Thirty years ago, then-mayor of Scottsdale Herb Drinkwater would take Michael J. Fox – no, not that Michael J. Fox – out in his Jeep to look at property to the north of downtown Scottsdale, “which, to the north then, was like Shea Boulevard,” Fox remembers. As director of the Heard Museum, and a guy who’d launched art institutions in Berkeley and in Flagstaff, Fox was known as a development whiz. Meanwhile, Drinkwater was enamored with the idea of developing a museum dedicated to the art and history of the American West, and wanted to share his vision with Fox.
If you took a tour bus and filled it with all the musicians who helped make the history of Arizona country music remarkable, you’d see several familiar faces: Rex Allen. Marty Robbins. Tanya Tucker. Waylon Jennings. But you’d also discover a few forgotten folks, like Billie Maxwell, a cowgirl who cut the first commercial record by an Arizonan in 1929. And if you drove to just a few of the places around the state wrapped in Western lore and connected to country music, you’d be making a long C-shaped drive spanning almost 268 miles, from the Petrified National Forest to near the Mexico border.
ARTIST OF THE MONTH: Artist Daniel Edlen puts a new spin on vintage vinyl albums. The Gilbert resident painstakingly paints intricate images of music stars on records using a fine brush and white acrylic paint, resulting in amazing and affordable art (each record sells for $350). “I wanted to make them affordable for music lovers,” says Edlen, who has created hundreds of albums featuring everyone from Engelbert Humperdinck to Frank Zappa.
ARTIST OF THE MONTH: What would you do with half a million LEGO pieces? Well, if you’re local LEGO artist David Shaddix, you might make a detailed portrait of Barry Goldwater or an Arizona Cardinals football helmet. There’s little the artist can’t do with LEGOs, which is one reason Shaddix’s work is featured in the exhibition Build! Toy Brick Art at the Heard, a family-friendly show that opened May 24 and connects LEGO lovers to the work of four artists, including Shaddix.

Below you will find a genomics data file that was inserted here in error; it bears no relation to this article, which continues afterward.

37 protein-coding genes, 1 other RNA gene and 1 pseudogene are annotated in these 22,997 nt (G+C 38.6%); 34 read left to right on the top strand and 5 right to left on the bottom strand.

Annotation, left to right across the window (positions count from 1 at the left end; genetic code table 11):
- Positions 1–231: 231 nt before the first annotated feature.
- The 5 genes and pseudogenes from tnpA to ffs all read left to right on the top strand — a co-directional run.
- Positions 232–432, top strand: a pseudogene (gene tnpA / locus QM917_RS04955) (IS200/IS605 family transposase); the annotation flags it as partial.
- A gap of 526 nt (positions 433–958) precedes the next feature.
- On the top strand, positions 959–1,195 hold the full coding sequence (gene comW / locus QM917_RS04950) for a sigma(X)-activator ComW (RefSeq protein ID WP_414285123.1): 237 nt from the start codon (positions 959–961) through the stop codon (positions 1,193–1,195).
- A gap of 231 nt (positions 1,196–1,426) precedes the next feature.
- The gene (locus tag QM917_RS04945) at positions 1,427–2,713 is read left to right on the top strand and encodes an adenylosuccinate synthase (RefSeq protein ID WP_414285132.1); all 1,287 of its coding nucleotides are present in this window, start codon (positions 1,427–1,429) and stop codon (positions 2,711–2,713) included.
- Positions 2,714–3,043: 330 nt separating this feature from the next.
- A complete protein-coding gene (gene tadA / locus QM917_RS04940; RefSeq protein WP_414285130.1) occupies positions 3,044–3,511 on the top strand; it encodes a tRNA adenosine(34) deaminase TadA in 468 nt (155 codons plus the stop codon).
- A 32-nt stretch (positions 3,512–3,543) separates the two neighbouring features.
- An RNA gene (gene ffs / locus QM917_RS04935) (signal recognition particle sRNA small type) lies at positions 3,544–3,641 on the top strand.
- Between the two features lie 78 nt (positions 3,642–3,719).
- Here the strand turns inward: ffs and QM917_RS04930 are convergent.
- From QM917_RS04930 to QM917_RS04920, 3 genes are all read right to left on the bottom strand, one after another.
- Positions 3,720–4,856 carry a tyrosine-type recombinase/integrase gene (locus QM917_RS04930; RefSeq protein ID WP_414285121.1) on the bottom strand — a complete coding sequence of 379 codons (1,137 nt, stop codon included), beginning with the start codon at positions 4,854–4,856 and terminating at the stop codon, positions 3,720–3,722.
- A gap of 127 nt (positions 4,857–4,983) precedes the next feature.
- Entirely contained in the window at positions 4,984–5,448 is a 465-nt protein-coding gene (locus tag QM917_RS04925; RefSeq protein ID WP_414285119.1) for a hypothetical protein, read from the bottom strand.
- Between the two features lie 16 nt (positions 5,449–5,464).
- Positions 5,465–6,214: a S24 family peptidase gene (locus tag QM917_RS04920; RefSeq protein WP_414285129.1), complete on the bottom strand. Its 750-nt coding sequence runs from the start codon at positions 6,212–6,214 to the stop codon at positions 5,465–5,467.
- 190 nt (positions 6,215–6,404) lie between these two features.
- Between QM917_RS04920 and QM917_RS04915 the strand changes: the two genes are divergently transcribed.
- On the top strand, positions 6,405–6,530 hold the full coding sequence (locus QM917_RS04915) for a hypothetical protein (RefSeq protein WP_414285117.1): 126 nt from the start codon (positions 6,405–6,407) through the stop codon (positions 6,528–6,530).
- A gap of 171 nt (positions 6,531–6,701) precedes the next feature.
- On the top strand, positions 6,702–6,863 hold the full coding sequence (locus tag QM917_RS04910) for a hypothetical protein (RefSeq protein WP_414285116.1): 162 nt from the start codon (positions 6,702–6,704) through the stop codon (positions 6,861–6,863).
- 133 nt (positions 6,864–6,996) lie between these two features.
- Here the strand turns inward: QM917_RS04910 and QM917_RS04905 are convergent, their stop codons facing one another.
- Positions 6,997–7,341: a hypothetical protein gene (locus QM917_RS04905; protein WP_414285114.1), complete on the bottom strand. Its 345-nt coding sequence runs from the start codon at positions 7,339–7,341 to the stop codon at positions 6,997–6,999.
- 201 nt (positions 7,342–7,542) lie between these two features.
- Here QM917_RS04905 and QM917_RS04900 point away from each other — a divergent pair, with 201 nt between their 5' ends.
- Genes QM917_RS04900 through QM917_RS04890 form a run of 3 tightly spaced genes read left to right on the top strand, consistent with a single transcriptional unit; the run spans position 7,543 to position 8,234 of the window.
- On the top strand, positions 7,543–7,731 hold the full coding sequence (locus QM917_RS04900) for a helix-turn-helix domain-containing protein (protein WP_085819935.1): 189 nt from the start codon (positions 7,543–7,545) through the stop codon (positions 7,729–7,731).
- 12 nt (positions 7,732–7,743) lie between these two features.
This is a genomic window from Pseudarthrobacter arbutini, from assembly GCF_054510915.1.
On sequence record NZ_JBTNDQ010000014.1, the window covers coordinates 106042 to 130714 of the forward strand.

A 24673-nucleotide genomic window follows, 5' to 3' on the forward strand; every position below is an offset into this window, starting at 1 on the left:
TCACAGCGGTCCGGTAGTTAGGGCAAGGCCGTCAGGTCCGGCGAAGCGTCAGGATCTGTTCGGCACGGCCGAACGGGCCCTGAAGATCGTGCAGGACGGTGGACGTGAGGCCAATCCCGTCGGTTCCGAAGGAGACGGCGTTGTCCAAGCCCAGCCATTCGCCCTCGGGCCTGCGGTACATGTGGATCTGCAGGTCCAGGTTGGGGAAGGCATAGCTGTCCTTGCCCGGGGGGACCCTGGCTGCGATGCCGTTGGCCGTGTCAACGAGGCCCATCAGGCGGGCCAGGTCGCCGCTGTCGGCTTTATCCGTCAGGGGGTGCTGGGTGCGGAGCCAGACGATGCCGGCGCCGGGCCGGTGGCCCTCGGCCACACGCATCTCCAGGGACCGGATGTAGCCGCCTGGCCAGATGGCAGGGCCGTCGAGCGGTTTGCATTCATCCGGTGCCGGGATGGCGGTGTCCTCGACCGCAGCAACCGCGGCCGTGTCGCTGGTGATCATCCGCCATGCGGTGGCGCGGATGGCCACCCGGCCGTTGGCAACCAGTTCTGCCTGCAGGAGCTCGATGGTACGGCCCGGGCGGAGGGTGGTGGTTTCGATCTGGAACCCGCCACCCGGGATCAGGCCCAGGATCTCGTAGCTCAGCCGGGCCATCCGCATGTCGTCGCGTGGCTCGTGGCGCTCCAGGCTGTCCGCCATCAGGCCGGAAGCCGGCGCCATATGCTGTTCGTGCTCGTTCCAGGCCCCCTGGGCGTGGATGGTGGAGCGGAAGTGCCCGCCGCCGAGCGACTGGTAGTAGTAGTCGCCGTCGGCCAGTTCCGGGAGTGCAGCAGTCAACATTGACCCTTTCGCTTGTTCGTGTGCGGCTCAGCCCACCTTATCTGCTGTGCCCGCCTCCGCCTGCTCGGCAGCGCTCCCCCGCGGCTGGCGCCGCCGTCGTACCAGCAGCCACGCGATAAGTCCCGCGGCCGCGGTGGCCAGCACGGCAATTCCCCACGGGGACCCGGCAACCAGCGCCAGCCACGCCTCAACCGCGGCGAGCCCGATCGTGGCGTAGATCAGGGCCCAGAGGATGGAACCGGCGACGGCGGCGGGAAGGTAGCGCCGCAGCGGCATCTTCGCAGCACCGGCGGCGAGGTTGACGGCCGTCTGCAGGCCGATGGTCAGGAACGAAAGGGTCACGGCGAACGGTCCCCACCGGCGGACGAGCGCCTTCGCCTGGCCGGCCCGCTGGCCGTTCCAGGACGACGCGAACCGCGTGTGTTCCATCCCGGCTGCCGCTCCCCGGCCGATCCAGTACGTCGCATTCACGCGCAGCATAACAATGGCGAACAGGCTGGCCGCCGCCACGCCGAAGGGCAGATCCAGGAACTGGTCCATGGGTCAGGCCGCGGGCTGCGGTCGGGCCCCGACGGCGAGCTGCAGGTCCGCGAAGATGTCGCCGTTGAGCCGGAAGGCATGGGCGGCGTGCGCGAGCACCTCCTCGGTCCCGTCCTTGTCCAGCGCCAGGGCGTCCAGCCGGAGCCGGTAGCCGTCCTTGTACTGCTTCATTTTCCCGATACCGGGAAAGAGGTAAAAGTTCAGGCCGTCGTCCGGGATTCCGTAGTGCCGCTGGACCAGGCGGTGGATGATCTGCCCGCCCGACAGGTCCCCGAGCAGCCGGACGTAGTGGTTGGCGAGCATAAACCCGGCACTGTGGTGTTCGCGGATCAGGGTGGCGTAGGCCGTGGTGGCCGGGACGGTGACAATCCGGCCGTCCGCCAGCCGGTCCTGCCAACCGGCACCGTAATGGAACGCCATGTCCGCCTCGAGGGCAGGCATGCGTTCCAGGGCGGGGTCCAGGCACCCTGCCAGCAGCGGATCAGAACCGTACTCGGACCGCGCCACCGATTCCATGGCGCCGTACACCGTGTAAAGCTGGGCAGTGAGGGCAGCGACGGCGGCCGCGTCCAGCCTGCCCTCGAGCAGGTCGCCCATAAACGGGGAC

READ IT: Arizona-born artist Ted DeGrazia’s paintings pulse with bold brush strokes and bright blocks of vibrant color. His faceless figures of Native American children and rough-textured landscapes immerse viewers in the Southwest and its culture. But the man behind these paintings remained a mystery to many well past 1982, when he died of cancer. In DeGrazia: The Man and the Myths ($29.95, University of Arizona Press), authors James W. Johnson and Marilyn D. Johnson attempt to construct a comprehensive picture of DeGrazia from mere puzzle pieces – stories in newspapers, magazines, books, a handful of personal papers, and a dozen interviews with peripheral people from DeGrazia’s past. The result is an entertaining profile of a mischievous man who built a wall of privacy around himself while struggling for approval and widespread recognition of his work.
SEE IT: A garbage bag bulging with trash is actually a 250-pound piece of solid marble. A pack of American Spirit cigarettes is really a sculpture composed of foam, plastic, paper, paint and magnets. Such is the mischievous, don’t-believe-your-eyes nature of Lifelike, on view through May 18 in the Steele Gallery at Phoenix Art Museum. Each piece in the exhibition represents an ordinary object recreated through materials like bronze and plastic.